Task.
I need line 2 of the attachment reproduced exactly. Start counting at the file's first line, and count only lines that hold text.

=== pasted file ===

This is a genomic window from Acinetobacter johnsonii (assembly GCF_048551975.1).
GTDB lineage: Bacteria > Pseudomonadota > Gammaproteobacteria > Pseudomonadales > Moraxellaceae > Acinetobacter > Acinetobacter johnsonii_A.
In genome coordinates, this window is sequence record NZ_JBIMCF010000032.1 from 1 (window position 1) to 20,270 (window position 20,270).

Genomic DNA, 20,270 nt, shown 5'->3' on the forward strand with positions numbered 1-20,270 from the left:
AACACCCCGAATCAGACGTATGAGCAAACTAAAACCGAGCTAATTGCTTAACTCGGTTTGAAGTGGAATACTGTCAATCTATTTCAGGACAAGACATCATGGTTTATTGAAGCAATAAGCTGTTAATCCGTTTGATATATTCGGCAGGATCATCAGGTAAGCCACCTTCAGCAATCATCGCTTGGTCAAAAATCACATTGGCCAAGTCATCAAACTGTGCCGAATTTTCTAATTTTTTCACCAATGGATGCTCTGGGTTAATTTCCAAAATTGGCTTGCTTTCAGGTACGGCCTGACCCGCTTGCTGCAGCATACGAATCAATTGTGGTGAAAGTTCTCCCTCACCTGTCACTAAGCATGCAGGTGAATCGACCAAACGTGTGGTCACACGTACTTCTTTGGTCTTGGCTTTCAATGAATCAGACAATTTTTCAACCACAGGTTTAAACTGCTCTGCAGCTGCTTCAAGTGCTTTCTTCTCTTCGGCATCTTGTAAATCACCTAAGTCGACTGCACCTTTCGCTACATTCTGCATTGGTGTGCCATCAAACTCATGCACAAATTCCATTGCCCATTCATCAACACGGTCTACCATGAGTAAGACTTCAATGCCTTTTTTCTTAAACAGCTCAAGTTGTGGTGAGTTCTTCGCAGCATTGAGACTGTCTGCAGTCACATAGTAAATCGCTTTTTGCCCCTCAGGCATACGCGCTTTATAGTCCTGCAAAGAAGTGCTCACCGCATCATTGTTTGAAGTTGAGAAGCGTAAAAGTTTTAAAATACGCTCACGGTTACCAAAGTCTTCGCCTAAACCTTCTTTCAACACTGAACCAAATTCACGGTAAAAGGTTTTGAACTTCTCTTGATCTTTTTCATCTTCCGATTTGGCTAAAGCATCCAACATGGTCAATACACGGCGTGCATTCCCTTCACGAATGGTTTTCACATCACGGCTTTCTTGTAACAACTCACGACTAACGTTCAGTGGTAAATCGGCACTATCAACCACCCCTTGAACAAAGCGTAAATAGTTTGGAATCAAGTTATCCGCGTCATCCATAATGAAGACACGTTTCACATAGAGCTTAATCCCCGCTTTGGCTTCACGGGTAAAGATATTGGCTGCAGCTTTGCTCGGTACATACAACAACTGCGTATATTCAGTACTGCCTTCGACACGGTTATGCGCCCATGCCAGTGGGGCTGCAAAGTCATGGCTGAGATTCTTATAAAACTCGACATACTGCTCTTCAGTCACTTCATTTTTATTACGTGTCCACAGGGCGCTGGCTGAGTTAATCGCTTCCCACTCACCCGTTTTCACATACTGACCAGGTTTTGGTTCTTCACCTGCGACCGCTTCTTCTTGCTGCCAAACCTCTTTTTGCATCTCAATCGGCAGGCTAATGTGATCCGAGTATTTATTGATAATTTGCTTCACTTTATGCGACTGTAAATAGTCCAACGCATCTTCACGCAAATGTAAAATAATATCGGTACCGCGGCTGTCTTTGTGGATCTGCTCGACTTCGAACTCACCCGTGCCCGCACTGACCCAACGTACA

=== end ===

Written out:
GTDB lineage: Bacteria > Pseudomonadota > Gammaproteobacteria > Pseudomonadales > Moraxellaceae > Acinetobacter > Acinetobacter johnsonii_A.